I preferred to be in my inner world, in what I later called “the real world” or “Out”. “The ordinary world” – the one you thought about if you were hungry, cold, longing, yearning – was very strange to me. Sometimes for short periods I ended up there and it was very unpleasant. It made my body feel like an unmoving piece of meat that often hurt. Then there was a lot of dangerous demons and horrible noises that scared the wits out of me. Then I would often scream, bang my head and scream until it quieted. The light was also so unpleasant in “the ordinary world”. Everything changed constantly, and my head burned and ached.

In “the real world” there was always a different kind of light, and it was very pleasant. In that world I associated with my friends. There were two of them, a light and a dark being; their names were Slire and Skydde. They were boys, but they didn’t look like people, they were beings, they were “sweeps”. You could think of them as a scrap of silk fabric that floats in the air, that sweeps through it, that sweeps through “The real world”. That’s what I was also: a sweep but I didn’t see myself as light or dark.

 

Synesthetic autism, a scolding becomes a light show

A fascinating thing about Iris’ description of her synesthesia and out-of-body like fantasy life is the hints it offers about the workings of her brain, as well as of others. The  great pattern matching machine, which researchers think the brain must be, has to spend most of its first years learning and storing patterns that it acquires through the senses. Patterns that it receives from the eyes obviously make optical sense and are perceived as such when acquired. However, in Iris’ case with her synesthesia,  audio signals from the ears, and do not make any optical sense, get into her vision system  where they are still perceived as images. But what kind of images can they be. In Iris’ case they tend to be light shows, like fireworks or shooting stars. The brain expects images from the vision system, but when they originate as sound signals, the higher layers don’t have any sensible visual patterns to recognize so it has to create some out of thin air so to speak, which are then perceived. I imagine the situation similar to a computerized pattern recognition system where the IO driver has a bug so that signals from the microphone go to the optical pattern recognizer software, which of course can’t make sense of it.  However, it is programmed to treat stuff coming in as potential patterns so it proceeds to process them as if they were optical signals. Similarly, the higher layers in Iris’ brain treats these nonsensical signals in such a way that she perceives them as light shows, as he describes in the following excerpt from her book. What a tantalizing glimpse into the deepest mystery of the brain, i.e. how it generates experiences, that this story hints at. Is it possible that this, what brain researchers call the hard problem, may yield some of its mystery from the clues here. Thinking about how it works that Iris perceives fantastical light shows in response to sounds, could that maybe lead to some ideas about what is happening in the brain to produce that sensation.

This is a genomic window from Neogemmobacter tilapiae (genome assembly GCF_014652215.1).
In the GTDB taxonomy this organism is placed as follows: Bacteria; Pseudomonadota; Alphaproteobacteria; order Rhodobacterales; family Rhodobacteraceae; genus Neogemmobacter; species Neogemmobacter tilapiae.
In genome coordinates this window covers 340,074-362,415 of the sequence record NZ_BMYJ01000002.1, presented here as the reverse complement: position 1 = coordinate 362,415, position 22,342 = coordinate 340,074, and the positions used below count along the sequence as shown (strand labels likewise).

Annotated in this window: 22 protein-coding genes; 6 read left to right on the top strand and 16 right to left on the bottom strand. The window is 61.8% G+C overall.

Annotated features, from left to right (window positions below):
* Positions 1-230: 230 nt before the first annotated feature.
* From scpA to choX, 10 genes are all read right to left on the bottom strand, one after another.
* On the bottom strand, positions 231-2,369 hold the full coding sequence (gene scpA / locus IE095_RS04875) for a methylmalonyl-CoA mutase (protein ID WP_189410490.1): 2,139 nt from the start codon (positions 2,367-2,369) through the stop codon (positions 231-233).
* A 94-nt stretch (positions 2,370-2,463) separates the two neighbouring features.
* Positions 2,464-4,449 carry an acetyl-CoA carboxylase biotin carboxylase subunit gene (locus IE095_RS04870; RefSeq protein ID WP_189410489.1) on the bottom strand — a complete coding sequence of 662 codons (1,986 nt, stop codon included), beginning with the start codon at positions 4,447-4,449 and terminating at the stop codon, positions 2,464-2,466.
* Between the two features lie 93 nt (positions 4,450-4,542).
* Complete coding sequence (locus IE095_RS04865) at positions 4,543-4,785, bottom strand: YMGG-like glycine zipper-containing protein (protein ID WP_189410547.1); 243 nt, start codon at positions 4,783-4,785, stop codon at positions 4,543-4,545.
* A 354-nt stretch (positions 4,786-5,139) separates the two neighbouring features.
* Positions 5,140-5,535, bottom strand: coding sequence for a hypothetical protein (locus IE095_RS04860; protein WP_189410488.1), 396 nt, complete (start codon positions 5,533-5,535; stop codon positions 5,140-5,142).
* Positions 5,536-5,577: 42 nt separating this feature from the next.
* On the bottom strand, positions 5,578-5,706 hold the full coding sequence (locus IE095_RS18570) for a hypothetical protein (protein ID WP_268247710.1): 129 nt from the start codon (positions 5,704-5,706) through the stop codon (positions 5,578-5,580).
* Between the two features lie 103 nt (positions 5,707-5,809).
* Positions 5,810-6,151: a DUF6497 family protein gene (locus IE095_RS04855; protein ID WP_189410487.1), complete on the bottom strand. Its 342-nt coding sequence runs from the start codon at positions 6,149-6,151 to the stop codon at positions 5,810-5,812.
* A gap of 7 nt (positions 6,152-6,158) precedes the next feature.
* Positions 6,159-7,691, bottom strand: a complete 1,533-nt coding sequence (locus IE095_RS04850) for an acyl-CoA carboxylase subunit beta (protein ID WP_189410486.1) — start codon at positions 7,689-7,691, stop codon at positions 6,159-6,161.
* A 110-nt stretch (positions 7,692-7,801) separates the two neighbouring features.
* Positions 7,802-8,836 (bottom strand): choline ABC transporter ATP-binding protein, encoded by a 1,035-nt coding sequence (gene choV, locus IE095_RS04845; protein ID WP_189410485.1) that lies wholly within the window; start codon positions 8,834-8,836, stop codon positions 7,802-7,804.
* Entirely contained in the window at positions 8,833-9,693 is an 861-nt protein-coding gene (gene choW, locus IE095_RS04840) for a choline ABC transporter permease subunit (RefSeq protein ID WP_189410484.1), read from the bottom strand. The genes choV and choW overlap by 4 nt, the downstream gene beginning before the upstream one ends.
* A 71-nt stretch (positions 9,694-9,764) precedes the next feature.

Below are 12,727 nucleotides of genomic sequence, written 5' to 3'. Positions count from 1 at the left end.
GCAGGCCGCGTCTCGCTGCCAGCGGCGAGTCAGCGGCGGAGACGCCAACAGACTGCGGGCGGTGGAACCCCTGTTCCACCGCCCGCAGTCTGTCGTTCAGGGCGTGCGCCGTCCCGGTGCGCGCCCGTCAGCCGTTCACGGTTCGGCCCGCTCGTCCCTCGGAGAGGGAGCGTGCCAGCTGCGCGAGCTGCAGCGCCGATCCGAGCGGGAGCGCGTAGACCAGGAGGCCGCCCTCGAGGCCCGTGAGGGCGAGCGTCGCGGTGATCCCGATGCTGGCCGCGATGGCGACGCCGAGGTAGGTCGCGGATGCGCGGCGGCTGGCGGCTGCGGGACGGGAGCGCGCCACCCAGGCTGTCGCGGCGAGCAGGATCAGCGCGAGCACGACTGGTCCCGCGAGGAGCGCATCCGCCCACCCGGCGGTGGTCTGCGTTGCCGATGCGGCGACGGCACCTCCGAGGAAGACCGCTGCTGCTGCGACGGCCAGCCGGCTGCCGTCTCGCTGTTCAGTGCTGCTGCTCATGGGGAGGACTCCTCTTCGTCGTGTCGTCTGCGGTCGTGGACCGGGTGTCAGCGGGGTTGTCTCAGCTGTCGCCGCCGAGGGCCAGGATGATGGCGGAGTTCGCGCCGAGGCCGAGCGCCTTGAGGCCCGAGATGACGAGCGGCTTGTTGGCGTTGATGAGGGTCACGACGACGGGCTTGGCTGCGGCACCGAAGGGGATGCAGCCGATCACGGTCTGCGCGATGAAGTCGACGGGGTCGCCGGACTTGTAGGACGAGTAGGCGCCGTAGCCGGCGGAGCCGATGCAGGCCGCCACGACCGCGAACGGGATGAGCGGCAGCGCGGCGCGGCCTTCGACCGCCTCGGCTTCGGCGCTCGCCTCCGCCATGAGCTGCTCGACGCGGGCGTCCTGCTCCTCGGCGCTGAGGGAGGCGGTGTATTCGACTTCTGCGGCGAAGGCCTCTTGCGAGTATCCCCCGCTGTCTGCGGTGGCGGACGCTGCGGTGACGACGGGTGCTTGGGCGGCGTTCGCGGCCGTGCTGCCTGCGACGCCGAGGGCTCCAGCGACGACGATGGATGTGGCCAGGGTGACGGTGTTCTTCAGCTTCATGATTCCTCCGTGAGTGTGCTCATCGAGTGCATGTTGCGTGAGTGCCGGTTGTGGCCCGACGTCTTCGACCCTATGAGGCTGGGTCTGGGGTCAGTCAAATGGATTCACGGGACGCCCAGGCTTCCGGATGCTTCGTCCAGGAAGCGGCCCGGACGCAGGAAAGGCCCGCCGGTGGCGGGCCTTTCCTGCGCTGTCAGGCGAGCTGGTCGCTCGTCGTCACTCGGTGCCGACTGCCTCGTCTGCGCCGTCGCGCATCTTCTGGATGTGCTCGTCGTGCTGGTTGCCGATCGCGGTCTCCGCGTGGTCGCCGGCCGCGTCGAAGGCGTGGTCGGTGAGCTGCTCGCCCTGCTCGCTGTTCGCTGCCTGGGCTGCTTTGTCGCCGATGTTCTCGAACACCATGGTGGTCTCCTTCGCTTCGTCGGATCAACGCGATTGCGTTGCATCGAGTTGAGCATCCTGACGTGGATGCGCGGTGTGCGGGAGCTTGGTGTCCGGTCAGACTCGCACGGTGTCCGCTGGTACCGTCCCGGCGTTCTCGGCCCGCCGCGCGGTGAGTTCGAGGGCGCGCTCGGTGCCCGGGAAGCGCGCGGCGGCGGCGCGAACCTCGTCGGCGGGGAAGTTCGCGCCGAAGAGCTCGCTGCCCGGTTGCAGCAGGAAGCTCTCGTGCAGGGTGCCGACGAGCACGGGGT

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….When I had done something that farmor thought was very sinful and wrong  she would call me up to her. Then I had to stand before her as she scolded and admonished me. This I liked. I stood totally still and stared out in space. Her words were flying around and formed shapes, it was different lights that sparkled. It was beautiful, and you could never predict how it would look. I stood there and was entranced. I flowed into the colors, shapes, patterns, let myself be carried back and forth, up and down. Everything changed shape continuously and I flowed in with it. 

 

A different childhood reviews

 

Three different reader reviews of the Norwegian edition of A different childhood:

FASCINATING     This book is the author Iris’ own retelling the experience of growing up as an autistic, and this at a time when the diagnosis autism was not known. The focus of the book is on what it is like to be an autistic, and how their mental life differs from another person’s. The book is not abstract or hazy, but returns continually to amusing and engaging stories – together with a backdrop and family filled with warm and interesting figures. The book is also interesting in that the author’s depiction of her everyday experience as an autistic crosses the border between the normal and the supernormal, between every day and supernatural phenomena, such as astral projection and mind reading, which she experienced as what she as a child called the “real reality”. A good book, I think, and I recommend it for all who wish to extend their understanding of how fantastic the brain is and can be, and how much that (possibly?) lies hidden in our minds. And, of course, invaluable for those who want insight into autism.